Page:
Project the image Covalent bonding in carbon dioxide.

    Show students that in the energy level model for carbon dioxide, two pairs of electrons are shared with each oxygen atom. The Lewis dot diagram for carbon dioxide also shows that two pairs of electrons are shared. The remaining electrons are shown paired up around each oxygen atom. In the alternate Lewis dot diagram, there are two lines between each atom to show that two pairs of electrons are shared.

  3. Show how Lewis dot diagrams also represent ionic bonding.

    Tell students that dot diagrams can also be used to show ionic bonding.

    Project the image Ionic bonding of sodium chloride.

    Ask students:

    In the second dot diagram, why are there no electrons surrounding sodium?
    The electron was transferred to chlorine. The dot diagram only shows electrons in the atom’s outermost energy level. No electrons are shown since the only electron in the outermost energy level of sodium was transferred to chlorine.
    In the final dot diagram of NaCl, the dots between the sodium and chlorine are between the atoms. Are these atoms sharing the electrons?
    No. All electrons shown in the dot diagram belong to chlorine. The pair of electrons is between the two letters only because the symbols are shown close to each other to represent the attraction between the oppositely charged ions.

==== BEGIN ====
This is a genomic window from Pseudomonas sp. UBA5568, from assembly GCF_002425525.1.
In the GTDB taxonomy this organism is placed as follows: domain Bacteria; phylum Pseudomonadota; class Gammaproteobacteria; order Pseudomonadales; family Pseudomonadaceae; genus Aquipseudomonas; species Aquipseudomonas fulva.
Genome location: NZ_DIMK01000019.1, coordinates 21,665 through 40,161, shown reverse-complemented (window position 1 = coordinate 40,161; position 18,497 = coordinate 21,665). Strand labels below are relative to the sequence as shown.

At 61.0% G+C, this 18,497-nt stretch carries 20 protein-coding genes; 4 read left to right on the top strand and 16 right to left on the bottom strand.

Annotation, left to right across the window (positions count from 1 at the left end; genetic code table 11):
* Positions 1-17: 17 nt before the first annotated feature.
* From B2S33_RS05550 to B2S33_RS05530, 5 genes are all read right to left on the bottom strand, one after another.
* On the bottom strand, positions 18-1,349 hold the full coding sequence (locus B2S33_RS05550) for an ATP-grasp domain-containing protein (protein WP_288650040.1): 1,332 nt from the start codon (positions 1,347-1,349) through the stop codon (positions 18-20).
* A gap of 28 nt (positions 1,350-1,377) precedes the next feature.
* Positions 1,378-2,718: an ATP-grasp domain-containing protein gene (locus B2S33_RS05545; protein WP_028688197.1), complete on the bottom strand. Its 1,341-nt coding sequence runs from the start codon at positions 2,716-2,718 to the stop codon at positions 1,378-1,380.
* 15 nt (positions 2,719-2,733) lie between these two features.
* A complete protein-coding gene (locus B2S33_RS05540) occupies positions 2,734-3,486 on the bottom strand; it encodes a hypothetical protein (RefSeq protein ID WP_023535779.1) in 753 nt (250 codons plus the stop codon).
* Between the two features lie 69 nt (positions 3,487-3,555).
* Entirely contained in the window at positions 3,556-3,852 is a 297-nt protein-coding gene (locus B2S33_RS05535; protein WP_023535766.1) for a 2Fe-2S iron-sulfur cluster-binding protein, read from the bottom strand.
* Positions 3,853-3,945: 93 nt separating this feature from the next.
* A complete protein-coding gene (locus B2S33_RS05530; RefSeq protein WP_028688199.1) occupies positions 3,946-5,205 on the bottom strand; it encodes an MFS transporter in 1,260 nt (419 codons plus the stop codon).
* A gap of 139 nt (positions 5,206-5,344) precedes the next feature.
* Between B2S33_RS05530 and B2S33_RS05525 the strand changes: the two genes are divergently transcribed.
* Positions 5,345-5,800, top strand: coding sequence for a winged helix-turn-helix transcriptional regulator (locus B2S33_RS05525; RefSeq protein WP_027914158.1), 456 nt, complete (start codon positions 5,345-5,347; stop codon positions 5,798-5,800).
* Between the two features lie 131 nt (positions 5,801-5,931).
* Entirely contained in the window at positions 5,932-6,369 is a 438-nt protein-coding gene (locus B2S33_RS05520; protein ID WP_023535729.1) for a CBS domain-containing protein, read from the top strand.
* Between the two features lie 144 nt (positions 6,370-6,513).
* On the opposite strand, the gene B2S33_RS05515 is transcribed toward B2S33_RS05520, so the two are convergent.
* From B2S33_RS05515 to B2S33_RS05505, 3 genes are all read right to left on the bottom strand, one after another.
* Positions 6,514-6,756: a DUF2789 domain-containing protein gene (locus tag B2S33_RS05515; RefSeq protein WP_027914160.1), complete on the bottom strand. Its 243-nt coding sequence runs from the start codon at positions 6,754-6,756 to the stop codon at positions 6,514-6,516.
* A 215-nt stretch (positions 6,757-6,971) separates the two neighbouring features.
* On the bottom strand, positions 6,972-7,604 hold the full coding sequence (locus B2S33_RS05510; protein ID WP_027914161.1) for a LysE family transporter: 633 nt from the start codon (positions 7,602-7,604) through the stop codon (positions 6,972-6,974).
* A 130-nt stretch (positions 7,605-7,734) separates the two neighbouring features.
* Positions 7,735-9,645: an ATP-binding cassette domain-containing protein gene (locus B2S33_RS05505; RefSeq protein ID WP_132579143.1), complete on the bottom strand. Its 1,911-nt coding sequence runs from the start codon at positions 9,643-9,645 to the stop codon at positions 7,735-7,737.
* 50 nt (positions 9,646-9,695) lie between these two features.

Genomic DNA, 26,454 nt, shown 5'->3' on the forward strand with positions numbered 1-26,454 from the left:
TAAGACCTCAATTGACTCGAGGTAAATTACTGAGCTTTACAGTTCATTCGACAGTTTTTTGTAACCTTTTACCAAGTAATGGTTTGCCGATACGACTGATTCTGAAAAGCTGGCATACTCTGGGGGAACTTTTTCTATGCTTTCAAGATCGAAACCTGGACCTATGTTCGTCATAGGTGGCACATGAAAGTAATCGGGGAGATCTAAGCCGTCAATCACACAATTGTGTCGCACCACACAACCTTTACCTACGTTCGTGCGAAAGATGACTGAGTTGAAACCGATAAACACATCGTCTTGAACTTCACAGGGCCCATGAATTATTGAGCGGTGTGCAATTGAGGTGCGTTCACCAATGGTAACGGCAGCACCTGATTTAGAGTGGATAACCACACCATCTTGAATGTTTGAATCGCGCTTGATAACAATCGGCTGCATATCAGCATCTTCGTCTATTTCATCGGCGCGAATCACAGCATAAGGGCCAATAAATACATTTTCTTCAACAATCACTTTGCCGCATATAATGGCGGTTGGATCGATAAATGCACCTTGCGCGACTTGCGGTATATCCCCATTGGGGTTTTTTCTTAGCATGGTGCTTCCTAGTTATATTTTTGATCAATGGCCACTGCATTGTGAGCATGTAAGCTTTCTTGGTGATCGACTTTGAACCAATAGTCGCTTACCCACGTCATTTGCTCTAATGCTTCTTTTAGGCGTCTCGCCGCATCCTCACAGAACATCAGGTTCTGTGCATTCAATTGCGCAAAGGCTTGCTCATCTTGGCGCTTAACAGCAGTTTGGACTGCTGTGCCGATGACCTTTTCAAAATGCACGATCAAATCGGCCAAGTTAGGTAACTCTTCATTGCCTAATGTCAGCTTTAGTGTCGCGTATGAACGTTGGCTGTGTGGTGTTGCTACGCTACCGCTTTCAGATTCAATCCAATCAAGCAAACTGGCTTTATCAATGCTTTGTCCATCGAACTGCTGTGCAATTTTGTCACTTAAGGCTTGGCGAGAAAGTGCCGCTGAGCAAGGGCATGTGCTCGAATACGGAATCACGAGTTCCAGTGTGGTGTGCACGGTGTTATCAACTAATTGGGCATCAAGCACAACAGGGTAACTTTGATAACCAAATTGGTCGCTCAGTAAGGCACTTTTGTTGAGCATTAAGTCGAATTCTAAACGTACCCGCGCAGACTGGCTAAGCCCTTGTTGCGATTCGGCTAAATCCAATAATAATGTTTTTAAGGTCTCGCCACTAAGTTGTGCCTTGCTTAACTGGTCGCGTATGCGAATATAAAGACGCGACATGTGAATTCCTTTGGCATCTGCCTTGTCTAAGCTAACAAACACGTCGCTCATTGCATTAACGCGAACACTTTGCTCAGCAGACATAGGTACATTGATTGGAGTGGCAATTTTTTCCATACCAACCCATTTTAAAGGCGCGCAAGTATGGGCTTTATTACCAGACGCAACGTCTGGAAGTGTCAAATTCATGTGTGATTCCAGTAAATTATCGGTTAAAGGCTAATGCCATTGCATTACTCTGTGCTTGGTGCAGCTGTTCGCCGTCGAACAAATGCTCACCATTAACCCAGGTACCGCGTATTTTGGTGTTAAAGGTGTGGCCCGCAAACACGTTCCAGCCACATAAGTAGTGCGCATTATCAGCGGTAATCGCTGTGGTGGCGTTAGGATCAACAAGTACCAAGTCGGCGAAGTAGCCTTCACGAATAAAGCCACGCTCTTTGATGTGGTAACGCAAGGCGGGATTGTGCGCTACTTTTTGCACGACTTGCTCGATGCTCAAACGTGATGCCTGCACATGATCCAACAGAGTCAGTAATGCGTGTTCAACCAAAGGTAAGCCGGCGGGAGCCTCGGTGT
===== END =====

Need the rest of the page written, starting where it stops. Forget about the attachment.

Project the image Ionic bonding of calcium chloride.

    Ask students:

    What do you think the 2+ near the calcium means?
    Calcium had two electrons in its outer energy level. It gave each chlorine one of these electons. Because the calcium has two more protons than electrons it has a charge of 2+.
    In the final dot diagram of CaCl2, the dots between the calcium and chlorine are between the atoms. Are these atoms sharing the electrons?
    No. All electrons shown in the dot diagram belong to chlorine. The pair of electrons is between the two letters only because the symbols are shown close to each other to represent the attraction between the oppositely charged ions.